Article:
The Community Emergency Response Team (CERT) program educates external stakeholders in a variety of activities. They engage to prepare and respond to disasters with a basic set of skills, such as fire safety, light search and rescue, team organization and disaster medical operations. Following an event, CERT members can help others stakeholders when professional responders aren't immediately available.
Some emergency managers and fire services leaders involved in CERT perform a preliminary damage assessment of their neighborhood. This provides for a swift and accurate presidential disaster declaration to gain needed resources and assistance.
When external stakeholders are excluded from the solution, they may use chainsaws and other equipment in an uncontrolled effort, and potentially become victims themselves and require resources that are already in short supply.
The International Code Council and the National Fire Protection Association both produce a family of model codes that are applicable anywhere in the United States and Canada. In recent years, codes have become dynamic partially because of new and old (but proven) technologies, the growing use of performance-base, residential, new green and energy codes, and the need to construct buildings to withstand natural disasters.
Strong coalitions among various disciplines and industries have come together to correlate terminologies and use common structure in the various codes, making codes more users friendly. The Build Strong Coalition, consisting of over two dozen organizations, is urging Congress to pass the Safe Building Code Incentive Act. This would allow states that adopt and enforce recognized model building codes for residential and commercial structures to receive an additional 4% of funding in post-disaster grants.
Participating and advocating for model building codes is another way to prepare a community for all-hazard readiness and use forms of community risk reduction measures, such as:
- Mitigation measure of reducing heavy fuel loads near housing or building runoff zones to prevent damage from flooding
- Educating the public and elected offices on day-to-day hazards and seasonal risk and exercising emergency plans with all stakeholders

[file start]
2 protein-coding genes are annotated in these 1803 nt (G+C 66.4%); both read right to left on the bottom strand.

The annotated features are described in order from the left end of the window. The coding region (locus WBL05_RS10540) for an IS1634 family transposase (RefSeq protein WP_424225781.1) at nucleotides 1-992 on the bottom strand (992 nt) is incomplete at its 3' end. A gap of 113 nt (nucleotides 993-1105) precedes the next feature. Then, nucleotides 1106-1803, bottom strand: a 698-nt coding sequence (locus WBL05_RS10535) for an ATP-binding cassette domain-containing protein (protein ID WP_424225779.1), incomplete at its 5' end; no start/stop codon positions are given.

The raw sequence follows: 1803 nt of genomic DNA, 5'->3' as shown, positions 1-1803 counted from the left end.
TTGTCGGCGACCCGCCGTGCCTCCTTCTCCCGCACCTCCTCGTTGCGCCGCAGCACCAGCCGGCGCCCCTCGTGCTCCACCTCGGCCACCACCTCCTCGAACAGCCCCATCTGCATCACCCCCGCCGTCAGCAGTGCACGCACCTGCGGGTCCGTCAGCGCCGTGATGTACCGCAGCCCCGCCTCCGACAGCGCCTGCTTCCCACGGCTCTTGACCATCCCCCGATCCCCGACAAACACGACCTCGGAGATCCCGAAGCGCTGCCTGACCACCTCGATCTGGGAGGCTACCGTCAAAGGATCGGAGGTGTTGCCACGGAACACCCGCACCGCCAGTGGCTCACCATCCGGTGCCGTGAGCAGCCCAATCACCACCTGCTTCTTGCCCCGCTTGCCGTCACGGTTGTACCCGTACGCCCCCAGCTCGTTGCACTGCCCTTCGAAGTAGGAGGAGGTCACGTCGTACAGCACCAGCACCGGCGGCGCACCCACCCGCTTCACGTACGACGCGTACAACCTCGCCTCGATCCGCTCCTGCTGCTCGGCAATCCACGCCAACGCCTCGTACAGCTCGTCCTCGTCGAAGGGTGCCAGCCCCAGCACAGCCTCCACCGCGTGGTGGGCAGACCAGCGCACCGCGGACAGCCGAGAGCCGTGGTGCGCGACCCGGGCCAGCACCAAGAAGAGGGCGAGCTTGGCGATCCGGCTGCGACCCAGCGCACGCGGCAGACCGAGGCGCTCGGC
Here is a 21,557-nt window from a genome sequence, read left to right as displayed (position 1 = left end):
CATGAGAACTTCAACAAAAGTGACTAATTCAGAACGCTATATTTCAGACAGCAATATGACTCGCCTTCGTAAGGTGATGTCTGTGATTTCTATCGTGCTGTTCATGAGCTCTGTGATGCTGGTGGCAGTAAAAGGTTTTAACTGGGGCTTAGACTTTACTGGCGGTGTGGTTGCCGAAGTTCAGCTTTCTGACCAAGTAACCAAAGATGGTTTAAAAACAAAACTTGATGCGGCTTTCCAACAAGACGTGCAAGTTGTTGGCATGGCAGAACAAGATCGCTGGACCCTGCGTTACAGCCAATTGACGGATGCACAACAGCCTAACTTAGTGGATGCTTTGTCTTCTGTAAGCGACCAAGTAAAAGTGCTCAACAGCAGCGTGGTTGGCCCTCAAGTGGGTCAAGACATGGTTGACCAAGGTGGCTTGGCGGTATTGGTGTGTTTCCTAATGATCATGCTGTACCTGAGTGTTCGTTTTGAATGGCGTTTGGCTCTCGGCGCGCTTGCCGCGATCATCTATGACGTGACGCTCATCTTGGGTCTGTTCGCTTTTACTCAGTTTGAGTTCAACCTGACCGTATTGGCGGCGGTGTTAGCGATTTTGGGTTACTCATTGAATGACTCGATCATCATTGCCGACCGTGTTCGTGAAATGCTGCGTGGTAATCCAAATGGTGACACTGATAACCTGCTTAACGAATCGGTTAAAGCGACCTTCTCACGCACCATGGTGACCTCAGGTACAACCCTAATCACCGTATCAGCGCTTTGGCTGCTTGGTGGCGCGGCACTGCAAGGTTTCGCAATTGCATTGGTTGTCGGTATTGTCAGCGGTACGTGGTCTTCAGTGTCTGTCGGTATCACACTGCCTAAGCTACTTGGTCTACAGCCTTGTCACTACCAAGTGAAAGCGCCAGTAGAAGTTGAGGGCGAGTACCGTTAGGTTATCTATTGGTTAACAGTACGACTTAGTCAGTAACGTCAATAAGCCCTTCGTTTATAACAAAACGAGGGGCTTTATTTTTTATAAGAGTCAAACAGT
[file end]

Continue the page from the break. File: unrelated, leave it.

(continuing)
- Annual inspection and updating preplanning information of all commercial structures is of great value in establishing damage assessment values as well as much needed emergency-response information
One of the results of the Gilmore Commission's report was the adoption of the National Incident Management System (NIMS). NIMS should be viewed as a process of continuous improvements in best practices. NIMS documents and incident action plans should be incorporated into daily operation so when the need arises, everyone feels comfortable using them.
The items above are only a few suggestions in maintaining a department's all-hazard readiness. Ten years ago, the Gilmore Commission presented the industry with a new challenge to integrate incident management into a multiagency approach. This philosophy in incident management has caused a paradigm shift in public safety from the traditional approach, discipline-specific incident response and command framework.
This New Normalcy era will require personnel to develop skills in interpersonal communications, learn new and emerging technologies, become proficient in analyzing and presenting data and become more proactive in risk-reduction measures. Departments should become part of partnerships and coalitions that promote all-hazard multiagency capability. In addition, chiefs and chief officers should become active in professional and volunteer organizations that educate and support all-hazard responses.